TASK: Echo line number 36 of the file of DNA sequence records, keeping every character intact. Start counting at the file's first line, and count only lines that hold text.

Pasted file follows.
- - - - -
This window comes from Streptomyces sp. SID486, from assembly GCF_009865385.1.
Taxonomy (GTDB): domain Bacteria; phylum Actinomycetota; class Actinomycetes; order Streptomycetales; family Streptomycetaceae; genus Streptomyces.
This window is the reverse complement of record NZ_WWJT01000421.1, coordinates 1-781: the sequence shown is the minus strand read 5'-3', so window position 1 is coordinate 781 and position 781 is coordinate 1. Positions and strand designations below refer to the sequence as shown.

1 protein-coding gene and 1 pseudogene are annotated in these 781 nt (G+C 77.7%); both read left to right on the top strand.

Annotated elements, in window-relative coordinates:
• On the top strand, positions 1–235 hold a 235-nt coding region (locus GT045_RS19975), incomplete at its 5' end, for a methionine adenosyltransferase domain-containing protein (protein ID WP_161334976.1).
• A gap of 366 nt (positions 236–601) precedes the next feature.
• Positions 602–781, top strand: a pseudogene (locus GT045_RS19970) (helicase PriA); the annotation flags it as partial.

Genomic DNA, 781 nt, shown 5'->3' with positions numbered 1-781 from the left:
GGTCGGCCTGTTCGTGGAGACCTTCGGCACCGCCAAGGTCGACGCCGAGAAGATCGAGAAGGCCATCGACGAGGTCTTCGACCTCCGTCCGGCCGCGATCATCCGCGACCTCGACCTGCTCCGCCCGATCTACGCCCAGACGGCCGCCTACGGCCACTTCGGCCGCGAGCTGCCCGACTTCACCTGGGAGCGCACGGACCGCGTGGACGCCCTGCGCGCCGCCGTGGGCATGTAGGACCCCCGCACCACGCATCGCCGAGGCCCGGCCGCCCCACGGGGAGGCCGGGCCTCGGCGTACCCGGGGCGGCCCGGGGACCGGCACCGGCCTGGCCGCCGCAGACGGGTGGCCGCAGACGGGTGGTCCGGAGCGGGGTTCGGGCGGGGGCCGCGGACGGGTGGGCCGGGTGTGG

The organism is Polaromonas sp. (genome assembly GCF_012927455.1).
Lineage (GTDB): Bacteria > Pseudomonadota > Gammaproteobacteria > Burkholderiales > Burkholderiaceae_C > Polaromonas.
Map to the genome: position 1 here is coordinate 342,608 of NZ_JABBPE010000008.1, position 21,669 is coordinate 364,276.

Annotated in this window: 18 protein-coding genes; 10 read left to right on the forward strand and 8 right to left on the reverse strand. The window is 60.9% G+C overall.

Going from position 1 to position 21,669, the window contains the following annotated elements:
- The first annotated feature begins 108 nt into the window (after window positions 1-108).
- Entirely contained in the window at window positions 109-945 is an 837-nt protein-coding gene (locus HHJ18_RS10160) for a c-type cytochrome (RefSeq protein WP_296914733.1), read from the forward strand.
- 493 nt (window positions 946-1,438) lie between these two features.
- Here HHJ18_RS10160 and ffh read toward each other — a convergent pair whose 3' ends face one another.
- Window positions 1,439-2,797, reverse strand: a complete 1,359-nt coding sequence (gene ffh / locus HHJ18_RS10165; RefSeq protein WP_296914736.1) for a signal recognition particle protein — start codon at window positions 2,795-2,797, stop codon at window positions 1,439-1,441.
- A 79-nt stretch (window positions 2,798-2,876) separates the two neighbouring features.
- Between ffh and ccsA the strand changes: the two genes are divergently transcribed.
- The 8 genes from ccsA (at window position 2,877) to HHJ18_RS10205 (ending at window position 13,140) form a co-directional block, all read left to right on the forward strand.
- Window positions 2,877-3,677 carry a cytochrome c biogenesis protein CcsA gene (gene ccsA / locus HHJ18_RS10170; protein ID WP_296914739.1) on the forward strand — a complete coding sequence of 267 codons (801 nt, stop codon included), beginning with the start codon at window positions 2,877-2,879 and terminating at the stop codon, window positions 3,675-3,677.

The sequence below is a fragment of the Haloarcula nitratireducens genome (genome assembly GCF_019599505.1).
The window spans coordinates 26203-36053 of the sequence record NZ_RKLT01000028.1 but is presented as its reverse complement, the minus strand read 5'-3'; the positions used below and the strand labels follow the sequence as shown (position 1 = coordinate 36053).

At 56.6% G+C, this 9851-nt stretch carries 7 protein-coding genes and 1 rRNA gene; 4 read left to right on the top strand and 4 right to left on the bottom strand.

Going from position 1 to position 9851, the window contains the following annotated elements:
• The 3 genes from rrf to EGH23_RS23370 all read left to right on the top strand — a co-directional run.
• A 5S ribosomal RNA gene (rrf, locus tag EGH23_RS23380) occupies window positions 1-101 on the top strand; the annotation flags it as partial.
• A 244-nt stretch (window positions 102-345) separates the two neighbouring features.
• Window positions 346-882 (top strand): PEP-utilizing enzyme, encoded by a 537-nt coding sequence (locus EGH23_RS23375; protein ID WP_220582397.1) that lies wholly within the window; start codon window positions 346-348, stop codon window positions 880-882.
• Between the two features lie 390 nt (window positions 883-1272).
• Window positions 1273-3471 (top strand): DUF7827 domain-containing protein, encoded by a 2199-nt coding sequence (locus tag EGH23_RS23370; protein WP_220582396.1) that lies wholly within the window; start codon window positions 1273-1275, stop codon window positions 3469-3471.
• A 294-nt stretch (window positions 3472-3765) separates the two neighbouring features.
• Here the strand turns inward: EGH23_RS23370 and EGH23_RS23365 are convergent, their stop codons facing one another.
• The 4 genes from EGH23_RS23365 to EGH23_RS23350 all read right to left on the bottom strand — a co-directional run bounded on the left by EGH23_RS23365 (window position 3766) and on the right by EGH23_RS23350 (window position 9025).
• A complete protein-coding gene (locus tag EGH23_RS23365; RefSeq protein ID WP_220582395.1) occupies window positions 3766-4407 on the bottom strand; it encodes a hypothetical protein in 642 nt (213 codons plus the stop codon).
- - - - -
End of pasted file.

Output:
• Here the strand turns inward: EGH23_RS23370 and EGH23_RS23365 are convergent, their stop codons facing one another.